A certain nobleman went into a far country to receive for himself a kingdom, and to return. And he called his ten servants, and delivered them ten pounds, and said unto them, “OCCUPY till I come.” But his citizens hated him, and sent a message after him, saying, “We will not have this man to reign over us.”
Smh! End of that story?
Well, let’s just say things got pretty HOT for those fellows who hated that returning King.
Speaking of hot . . . how’s the weather been where you are lately?
Here in Southern New Jersey we’re seeing temperatures in the mid-90’s and up, with humidity about the same. In such a season, the pressures weigh one down with weariness, wariness, and wimpiness. Working through the day becomes a chore. Our physical, mental, and emotional psyche seeks balance and stability to regroup in a sensible air conditioned environment.
That’s where our spirit man comes in—the ultimate stabilizing thermostat in our lives set by the Word of God in any weather condition.
Yes, the heat is turned up this summer on many fronts—not just the thermometer outside. Expected highs in the fervor of our current national governmental crisis only adds more passionate heat and headaches to the weatherman’s predictions for oppressive temperatures.
Our Founding Fathers living through 90 degree weather in July of 1776 knew this oppressive heat well. They stared down the musket barrel of a future for themselves and their children which sought to strip them of the very freedoms they colonized the New World to secure.
That summer, in the crucible of boiling temperatures, they referenced the wisdom and direction of the Lord through their heated debates on the path to crafting an independent nation of self-governed people. Every single founding document notes the place of God’s Providence and the wisdom of His Word (that’d be the Bible) in the birth of our nation—and the expected continuance of same.
Samuel Adams noted, in drafting a framework for both governmental principles and education, the important mandate of “inculcating . . . the study and practice of the exalted virtues of the Christian system” within all aspects of our national identity. Read more on this here and here.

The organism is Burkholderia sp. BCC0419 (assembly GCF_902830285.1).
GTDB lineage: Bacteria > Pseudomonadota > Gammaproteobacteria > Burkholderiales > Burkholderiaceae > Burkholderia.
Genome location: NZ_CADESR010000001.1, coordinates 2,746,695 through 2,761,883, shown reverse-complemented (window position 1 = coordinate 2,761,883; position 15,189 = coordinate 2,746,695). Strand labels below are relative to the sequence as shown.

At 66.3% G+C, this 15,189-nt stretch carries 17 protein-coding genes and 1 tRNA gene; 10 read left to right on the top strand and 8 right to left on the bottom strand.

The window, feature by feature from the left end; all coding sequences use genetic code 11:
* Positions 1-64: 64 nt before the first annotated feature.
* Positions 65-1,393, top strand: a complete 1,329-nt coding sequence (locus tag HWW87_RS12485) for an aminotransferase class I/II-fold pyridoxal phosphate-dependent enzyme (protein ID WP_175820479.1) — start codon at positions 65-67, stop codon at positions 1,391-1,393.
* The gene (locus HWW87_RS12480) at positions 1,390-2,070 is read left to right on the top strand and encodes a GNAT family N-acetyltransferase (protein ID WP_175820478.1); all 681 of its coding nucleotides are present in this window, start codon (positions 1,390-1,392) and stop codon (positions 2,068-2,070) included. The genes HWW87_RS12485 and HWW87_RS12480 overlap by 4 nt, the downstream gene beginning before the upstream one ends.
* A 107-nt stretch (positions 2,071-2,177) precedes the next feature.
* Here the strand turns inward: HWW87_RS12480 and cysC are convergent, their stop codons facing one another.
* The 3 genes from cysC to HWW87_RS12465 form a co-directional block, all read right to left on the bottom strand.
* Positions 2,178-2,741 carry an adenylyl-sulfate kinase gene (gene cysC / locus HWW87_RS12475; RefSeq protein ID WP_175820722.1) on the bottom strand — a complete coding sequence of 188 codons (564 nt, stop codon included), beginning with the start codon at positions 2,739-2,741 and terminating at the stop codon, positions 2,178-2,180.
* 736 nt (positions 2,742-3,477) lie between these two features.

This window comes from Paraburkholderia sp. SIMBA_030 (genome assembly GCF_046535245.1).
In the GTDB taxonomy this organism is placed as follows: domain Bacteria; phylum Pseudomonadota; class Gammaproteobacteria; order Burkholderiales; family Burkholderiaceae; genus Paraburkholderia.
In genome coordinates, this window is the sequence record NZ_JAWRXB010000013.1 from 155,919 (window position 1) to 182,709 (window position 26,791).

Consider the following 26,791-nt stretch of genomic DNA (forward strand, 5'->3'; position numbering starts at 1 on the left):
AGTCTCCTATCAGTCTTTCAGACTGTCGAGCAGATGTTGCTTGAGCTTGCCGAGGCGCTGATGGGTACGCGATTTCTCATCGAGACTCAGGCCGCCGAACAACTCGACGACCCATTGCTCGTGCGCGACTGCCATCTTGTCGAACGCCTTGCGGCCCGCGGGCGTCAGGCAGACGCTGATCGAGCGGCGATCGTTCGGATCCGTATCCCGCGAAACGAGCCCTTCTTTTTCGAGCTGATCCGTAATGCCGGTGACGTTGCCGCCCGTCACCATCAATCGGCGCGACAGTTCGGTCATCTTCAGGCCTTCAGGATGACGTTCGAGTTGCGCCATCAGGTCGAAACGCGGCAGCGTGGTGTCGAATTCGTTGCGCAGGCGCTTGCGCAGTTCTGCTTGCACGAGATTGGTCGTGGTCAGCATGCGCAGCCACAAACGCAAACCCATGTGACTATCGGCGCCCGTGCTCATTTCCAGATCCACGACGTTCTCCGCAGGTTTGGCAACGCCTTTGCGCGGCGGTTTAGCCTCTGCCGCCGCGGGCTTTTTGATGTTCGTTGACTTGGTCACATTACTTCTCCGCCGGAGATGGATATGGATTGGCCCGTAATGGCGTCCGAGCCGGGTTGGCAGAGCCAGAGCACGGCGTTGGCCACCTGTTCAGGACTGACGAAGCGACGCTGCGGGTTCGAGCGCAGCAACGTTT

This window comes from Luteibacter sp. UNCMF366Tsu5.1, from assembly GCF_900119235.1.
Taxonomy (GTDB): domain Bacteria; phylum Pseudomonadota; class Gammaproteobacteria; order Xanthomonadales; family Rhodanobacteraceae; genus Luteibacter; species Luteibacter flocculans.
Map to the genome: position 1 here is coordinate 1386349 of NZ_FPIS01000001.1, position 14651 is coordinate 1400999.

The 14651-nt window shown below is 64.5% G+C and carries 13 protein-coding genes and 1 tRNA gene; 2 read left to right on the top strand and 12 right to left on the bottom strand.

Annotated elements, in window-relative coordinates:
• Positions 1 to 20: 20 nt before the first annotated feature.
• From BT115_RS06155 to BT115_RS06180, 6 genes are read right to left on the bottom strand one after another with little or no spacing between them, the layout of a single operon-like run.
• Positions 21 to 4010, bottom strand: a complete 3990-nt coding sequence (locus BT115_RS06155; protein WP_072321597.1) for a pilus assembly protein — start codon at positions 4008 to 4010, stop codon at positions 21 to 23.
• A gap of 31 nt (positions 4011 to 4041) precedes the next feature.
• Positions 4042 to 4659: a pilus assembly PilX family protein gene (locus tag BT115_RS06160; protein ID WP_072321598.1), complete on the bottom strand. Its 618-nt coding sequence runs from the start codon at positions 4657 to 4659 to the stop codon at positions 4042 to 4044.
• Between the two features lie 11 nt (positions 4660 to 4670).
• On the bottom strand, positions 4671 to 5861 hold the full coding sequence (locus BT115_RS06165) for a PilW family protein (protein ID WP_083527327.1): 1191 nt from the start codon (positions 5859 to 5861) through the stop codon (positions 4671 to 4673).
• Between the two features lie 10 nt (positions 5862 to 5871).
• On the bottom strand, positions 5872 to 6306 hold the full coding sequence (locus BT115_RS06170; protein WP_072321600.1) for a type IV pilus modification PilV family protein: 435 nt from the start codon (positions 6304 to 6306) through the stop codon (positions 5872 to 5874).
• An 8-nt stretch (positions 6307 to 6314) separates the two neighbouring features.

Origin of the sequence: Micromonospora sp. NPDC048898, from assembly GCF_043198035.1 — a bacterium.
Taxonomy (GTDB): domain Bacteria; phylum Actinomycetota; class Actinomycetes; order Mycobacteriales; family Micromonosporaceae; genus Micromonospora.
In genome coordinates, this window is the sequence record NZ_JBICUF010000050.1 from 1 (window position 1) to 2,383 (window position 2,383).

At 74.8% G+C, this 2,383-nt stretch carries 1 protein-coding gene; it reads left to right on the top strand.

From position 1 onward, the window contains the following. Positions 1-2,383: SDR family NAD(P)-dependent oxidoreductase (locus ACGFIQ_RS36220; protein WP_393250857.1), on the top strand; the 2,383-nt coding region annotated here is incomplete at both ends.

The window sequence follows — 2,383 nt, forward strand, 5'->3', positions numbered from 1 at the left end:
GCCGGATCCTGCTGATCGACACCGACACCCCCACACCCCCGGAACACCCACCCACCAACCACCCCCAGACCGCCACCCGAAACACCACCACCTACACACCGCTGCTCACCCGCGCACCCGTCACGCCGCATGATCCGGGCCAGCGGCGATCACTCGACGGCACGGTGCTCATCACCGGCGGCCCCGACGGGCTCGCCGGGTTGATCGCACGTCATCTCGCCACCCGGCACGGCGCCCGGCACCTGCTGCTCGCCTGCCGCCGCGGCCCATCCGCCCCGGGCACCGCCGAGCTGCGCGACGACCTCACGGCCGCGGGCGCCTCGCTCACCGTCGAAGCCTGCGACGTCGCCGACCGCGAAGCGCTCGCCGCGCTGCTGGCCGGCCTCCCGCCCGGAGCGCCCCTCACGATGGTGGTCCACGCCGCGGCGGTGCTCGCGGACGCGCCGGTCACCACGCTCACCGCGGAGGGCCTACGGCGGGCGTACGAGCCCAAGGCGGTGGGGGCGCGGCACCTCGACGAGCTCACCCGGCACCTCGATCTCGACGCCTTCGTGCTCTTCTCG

Today, once again, it is Jesus Christ polarizing a nation with the eternal imperative: Choose you this day whom you will serve.
Never in our nation’s history has there been such a clear distinction between two governmental ideologies seeking to gain preeminence. For me, as in all things, it comes down to which aligns most with a biblical worldview and the founding vision for this nation.
The men and women who crafted our country’s government were sinners saved by grace. Flaws were pervasive—though a nobler generation we’d be hard pressed to find. In the end, it was the unity of many with higher goals than their own, and checks and balances at work, which made the United States the dynamic powerhouse and light in the free world that it became under our national motto: In God We Trust.
In the heat of this turbulent summer, we would be wise to embrace our national motto, once again. Here are three ways to beat the heat:
Don’t Wimp Out—Take courage and trust God. Wait on the Lord; Be of good courage, And He shall strengthen your heart; Wait, I say, on the Lord! Psalm 27:13
Don’t Be Weary—Stay the course for the reward of God’s goodness in due season. “And let us not grow weary while doing good, for in due season we shall reap if we do not lose heart.” Galatians 6:9
Wear Wariness with Wisdom—Walk circumspectly in these perilous times. “Take heed to yourselves, lest your heart be deceived, and you turn aside and serve other gods and worship them,” Deuteronomy 11:16
As for me, I’m getting on with God’s work allotted to my portion in these days. To learn more about all the good things and beauty I’m being busy about–OCCUPYing the landscapes of my life to influence as Salt and Light–check it out here.
Feel free to SHARE this meme on your Social Media while you OCCUPY until He comes!
How are you beating the heat is this season of occupation?
Sharing 3 Wise Words for Wimpy Days this week with:
Literacy Musing Mondays